You might think that directions are easy to follow. I mean, you can’t really mess up North, South, East, and West, can you? Well, leave it to Cajuns to change things.
You see, for the longest time I had no idea what was north, south, east, or west. Not because I wasn’t taught, but because we don’t use those words when we’re giving directions. No, here, things are either “up the bayou” (north) or “down the bayou” (south). There are variations, of course, like “You’re gonna come to Roland’s, turn right on the bridge and go down the bayou aways until you see the Lion’s Club.”
You see, the towns around here were built around the bayous. Communities sprouted up next to the waterways which were the easiest means of getting around the area. Bayous are everywhere. There’s the bigger bayous, then the smaller canals. In the old days, roads were apparently for wimps. My mom talks about how at one time barges used to come down the main bayou in town. Now though, the bayous are mostly unused except for fishing or dredging. Which is a shame really, they’re lovely.
Now for the real lesson. It isn’t just a matter of saying down the bayou or up the bayou. You have to say it correctly. It isn’t “down the bayou” it’s “down da baya”. If you’re in Terrebonne Parish, it’s down Bayou Terrebonne and if you’re going down the bayou, you’re heading into towns like Chauvin, Montegut, and eventually, you’ll read Cocodrie. If you’re in Lafourche Parish, you’re driving along Bayou Lafourche and going down the bayou brings you to towns like Larose, Cut Off (birth place of the Cajun Cannon, Bobby Hebert), Golden Meadow and eventually Grand Isle.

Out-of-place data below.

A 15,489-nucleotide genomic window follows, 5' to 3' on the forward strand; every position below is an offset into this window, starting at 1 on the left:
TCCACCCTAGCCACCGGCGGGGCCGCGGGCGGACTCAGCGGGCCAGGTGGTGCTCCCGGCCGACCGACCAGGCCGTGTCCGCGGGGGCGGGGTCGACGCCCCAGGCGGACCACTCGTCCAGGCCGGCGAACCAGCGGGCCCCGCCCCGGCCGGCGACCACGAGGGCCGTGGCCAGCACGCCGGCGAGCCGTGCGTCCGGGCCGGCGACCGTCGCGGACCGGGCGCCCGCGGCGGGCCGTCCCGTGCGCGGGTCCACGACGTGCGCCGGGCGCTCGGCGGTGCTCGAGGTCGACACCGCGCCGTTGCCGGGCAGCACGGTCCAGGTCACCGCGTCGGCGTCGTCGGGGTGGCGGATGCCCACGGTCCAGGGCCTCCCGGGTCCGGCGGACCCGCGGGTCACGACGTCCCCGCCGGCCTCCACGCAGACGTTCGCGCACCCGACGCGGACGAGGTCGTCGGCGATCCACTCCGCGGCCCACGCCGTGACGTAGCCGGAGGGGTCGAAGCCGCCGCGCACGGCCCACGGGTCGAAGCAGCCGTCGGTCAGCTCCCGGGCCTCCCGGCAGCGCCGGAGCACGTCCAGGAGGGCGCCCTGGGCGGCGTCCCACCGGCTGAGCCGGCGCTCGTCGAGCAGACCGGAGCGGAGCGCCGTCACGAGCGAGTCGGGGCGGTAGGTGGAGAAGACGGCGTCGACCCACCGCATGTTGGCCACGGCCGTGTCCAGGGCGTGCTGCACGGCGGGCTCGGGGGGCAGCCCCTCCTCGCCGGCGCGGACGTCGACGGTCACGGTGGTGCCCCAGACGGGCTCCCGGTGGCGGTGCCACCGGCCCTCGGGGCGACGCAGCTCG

If you’re from Terrebonne Parish talking with someone from Lafourche Parish and say you’re going down the bayou, they might think you’re going down Bayou Lafourche. Funny, huh?
So what kind of strange directions do you have in your area? Is there a landmark everyone uses as a compass, like our bayous?